Let us now think about larger firms that have multiple departments making multiple products with a variety of different customers. We can also think of large bureaucracies in general, including government departments. Perhaps the above example has led you to think that competition within company departments might be a good way to select for the best ones. Unfortunately, this approach has a huge incentive problem, as the relative success of one department might be due to passing off costs to, or sabotaging, another. Thus, within-firm competition that results in an evolutionary selection process is very risky, and it is well known that ‘silos’ in firms can results in conflict between what is best for each silo, and what is best for the firm.

Unfortunately on most occasions, silos encourage behaviours that are beneficial to the occupants of the silo, but are often not in the best interest of the overall business or its customers. It also plays into the hands of corporate politics, since silos help to keep things private. And we all know that in office politics information is power.
 A recent survey from the American Management Association showed that 83% of executives said that silos existed in their companies and that 97% think they have a negative effect. (Source)

I capture the idea of sabotage, or passing on external costs to other departments, in the table below. Here the company has two departments (each small table), and within each department there is a choice to cooperate on either project A, which provides that department with a payoff of 20, or project B, which provides a payoff to that department of 10. However, project A comes with an external cost to the other department of 15.

For each department it is better to cooperate on A, giving them 20 each, but also inflicting an external cost of 15 each. The overall company payoff is just 10 in this situation. However, if the departments each cooperate internally on B, the overall firm payoff is double, at 20, as there are no other externalised costs.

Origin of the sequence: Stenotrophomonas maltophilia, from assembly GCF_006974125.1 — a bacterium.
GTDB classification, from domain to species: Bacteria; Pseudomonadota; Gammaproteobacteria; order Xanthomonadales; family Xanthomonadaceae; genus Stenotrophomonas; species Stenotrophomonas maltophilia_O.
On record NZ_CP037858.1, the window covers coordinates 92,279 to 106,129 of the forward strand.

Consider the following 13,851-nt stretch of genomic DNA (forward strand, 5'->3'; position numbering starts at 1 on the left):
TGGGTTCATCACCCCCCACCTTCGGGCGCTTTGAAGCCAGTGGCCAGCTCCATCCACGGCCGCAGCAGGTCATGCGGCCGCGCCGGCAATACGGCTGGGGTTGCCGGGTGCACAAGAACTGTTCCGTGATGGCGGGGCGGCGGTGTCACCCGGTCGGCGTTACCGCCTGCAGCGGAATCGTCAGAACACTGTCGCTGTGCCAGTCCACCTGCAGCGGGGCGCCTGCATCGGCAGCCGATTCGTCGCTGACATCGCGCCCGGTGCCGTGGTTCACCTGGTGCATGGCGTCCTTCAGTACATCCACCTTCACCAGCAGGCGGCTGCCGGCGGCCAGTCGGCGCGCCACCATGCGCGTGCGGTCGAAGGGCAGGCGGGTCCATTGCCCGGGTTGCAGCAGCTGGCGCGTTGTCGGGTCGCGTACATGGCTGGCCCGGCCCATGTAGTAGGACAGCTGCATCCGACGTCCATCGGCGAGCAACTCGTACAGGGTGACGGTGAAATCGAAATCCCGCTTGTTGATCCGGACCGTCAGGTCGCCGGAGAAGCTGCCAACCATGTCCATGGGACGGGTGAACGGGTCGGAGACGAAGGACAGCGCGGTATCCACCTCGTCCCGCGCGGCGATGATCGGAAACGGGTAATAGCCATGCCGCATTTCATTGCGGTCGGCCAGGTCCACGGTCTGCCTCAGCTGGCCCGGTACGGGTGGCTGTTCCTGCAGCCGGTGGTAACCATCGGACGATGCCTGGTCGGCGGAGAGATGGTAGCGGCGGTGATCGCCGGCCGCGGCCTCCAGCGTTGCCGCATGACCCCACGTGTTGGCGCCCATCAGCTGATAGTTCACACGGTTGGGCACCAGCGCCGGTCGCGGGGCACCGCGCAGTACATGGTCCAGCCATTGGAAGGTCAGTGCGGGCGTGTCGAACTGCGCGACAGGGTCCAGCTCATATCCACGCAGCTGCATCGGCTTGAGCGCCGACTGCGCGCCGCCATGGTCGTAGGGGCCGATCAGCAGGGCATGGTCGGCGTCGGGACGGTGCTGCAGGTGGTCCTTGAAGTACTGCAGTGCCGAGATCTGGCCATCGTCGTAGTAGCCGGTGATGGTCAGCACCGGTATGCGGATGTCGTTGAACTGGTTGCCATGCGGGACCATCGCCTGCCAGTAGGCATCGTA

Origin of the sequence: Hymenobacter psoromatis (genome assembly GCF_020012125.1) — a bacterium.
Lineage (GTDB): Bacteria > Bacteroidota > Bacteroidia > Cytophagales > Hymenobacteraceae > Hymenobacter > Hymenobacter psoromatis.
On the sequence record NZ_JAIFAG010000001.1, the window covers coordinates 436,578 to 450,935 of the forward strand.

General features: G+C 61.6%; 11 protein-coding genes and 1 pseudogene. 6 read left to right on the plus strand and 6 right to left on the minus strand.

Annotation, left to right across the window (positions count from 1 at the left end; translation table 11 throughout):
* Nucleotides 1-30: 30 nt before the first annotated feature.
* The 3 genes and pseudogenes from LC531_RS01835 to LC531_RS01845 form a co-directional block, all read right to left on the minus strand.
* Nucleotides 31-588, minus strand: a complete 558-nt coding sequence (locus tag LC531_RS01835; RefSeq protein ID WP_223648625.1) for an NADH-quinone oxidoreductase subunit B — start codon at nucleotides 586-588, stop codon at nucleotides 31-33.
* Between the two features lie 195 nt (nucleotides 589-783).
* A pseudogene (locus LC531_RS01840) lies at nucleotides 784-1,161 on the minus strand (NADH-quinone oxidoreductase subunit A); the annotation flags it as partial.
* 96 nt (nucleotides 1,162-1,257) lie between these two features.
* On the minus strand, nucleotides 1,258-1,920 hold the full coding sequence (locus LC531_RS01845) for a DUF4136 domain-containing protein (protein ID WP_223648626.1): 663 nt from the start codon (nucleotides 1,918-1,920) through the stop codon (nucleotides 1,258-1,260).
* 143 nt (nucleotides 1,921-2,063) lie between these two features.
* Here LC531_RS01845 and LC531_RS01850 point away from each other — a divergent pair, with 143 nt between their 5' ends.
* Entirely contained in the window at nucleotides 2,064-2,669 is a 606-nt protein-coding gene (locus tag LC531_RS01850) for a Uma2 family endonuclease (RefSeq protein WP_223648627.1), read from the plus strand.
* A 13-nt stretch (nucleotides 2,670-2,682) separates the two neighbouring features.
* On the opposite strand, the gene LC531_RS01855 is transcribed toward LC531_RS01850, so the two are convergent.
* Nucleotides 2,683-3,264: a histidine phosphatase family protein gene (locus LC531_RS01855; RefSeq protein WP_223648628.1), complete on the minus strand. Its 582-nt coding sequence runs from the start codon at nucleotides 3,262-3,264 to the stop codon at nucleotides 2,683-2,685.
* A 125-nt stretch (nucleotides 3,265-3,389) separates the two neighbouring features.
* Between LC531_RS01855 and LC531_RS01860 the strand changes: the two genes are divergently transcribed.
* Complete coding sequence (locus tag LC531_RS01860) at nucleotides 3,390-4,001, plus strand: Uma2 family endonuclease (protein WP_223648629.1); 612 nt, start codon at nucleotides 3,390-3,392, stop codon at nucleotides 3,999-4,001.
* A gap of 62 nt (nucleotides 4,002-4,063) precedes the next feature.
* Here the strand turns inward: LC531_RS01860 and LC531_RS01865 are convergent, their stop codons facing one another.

Thus, for large organisations, the emergence of silos that are blind to the situation of other parts of the company may end up with a choice of projects and investments that are not overall optimal and efficient. Companies that find ways to ensure they maintain this inter-departmental efficiency as they grow are those that the market will select for.

Notice that this problem is a much more serious one in governments where there is no government-level selection pressure. At best there is an occasional change of government in a democracy, but rarely does this provide strong incentives to change operational processes all that much.

Indeed, the incentive to sabotage other groups and inflict costs on them also arise with market competition in general, and as such, provides a strong basis for competition laws and intervention where negative externalities from the activities of certain firms exist.

Muir’s chickens
The lesson here about market competition acting as a selection mechanism to favour firms that have high within-group cooperation is radically displayed in the experiments of William Muir, who bred chickens and either selected for a) the most productive individual egg-laying chicken, or b) the most productive cage of egg-laying chickens (in each cage were 9 chickens).

The results drive home the message of group selection is a process that increases the number of cooperators and total efficiency.

The first method favored the nastiest hens who achieved their productivity by suppressing the productivity of other hens. After six generations, Muir had produced a nation of psychopaths, who plucked and murdered each other in their incessant attacks. No wonder egg productivity plummeted! In the second approach, he selected the most productive groups and because they were already a group that worked well together, they included peaceful and cooperative hens. (Source)

Egg production by the cooperative cages increase 160% over just a few generations. More detail here.

Originally published here.

2017, November 30